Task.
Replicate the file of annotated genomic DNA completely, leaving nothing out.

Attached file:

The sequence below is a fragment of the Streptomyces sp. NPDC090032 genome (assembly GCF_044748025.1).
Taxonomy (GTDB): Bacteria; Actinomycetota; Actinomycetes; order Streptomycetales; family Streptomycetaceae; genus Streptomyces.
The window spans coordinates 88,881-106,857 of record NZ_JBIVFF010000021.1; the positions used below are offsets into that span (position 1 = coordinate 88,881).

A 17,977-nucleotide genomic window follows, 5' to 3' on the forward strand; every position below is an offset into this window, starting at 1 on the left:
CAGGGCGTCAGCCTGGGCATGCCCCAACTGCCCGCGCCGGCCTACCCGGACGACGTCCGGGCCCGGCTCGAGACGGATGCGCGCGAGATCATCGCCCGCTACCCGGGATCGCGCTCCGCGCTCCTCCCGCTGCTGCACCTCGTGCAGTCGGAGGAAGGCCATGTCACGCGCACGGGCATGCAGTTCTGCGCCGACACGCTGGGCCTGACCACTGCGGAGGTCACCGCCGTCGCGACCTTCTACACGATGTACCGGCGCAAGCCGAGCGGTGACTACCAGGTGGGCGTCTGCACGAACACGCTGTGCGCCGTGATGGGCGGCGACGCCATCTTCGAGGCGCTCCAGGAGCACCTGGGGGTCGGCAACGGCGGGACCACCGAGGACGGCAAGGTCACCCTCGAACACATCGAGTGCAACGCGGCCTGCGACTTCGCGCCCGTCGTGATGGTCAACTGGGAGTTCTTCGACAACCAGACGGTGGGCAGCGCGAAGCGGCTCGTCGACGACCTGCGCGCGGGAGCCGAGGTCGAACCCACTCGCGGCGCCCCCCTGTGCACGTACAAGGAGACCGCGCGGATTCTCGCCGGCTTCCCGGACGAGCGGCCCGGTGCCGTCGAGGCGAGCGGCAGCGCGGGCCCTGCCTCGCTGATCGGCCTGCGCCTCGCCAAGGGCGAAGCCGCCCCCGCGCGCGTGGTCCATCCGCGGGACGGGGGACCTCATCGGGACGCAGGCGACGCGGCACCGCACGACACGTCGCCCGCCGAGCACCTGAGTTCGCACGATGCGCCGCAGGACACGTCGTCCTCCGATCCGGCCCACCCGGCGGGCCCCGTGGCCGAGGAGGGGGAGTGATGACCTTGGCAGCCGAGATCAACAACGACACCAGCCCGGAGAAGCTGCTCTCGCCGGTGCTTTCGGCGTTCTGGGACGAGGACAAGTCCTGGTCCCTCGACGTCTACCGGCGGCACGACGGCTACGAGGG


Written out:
The sequence below is a fragment of the Streptomyces sp. NPDC090032 genome (assembly GCF_044748025.1).
Taxonomy (GTDB): Bacteria; Actinomycetota; Actinomycetes; order Streptomycetales; family Streptomycetaceae; genus Streptomyces.
The window spans coordinates 88,881-106,857 of record NZ_JBIVFF010000021.1; the positions used below are offsets into that span (position 1 = coordinate 88,881).

A 17,977-nucleotide genomic window follows, 5' to 3' on the forward strand; every position below is an offset into this window, starting at 1 on the left:
CAGGGCGTCAGCCTGGGCATGCCCCAACTGCCCGCGCCGGCCTACCCGGACGACGTCCGGGCCCGGCTCGAGACGGATGCGCGCGAGATCATCGCCCGCTACCCGGGATCGCGCTCCGCGCTCCTCCCGCTGCTGCACCTCGTGCAGTCGGAGGAAGGCCATGTCACGCGCACGGGCATGCAGTTCTGCGCCGACACGCTGGGCCTGACCACTGCGGAGGTCACCGCCGTCGCGACCTTCTACACGATGTACCGGCGCAAGCCGAGCGGTGACTACCAGGTGGGCGTCTGCACGAACACGCTGTGCGCCGTGATGGGCGGCGACGCCATCTTCGAGGCGCTCCAGGAGCACCTGGGGGTCGGCAACGGCGGGACCACCGAGGACGGCAAGGTCACCCTCGAACACATCGAGTGCAACGCGGCCTGCGACTTCGCGCCCGTCGTGATGGTCAACTGGGAGTTCTTCGACAACCAGACGGTGGGCAGCGCGAAGCGGCTCGTCGACGACCTGCGCGCGGGAGCCGAGGTCGAACCCACTCGCGGCGCCCCCCTGTGCACGTACAAGGAGACCGCGCGGATTCTCGCCGGCTTCCCGGACGAGCGGCCCGGTGCCGTCGAGGCGAGCGGCAGCGCGGGCCCTGCCTCGCTGATCGGCCTGCGCCTCGCCAAGGGCGAAGCCGCCCCCGCGCGCGTGGTCCATCCGCGGGACGGGGGACCTCATCGGGACGCAGGCGACGCGGCACCGCACGACACGTCGCCCGCCGAGCACCTGAGTTCGCACGATGCGCCGCAGGACACGTCGTCCTCCGATCCGGCCCACCCGGCGGGCCCCGTGGCCGAGGAGGGGGAGTGATGACCTTGGCAGCCGAGATCAACAACGACACCAGCCCGGAGAAGCTGCTCTCGCCGGTGCTTTCGGCGTTCTGGGACGAGGACAAGTCCTGGTCCCTCGACGTCTACCGGCGGCACGACGGCTACGAGGG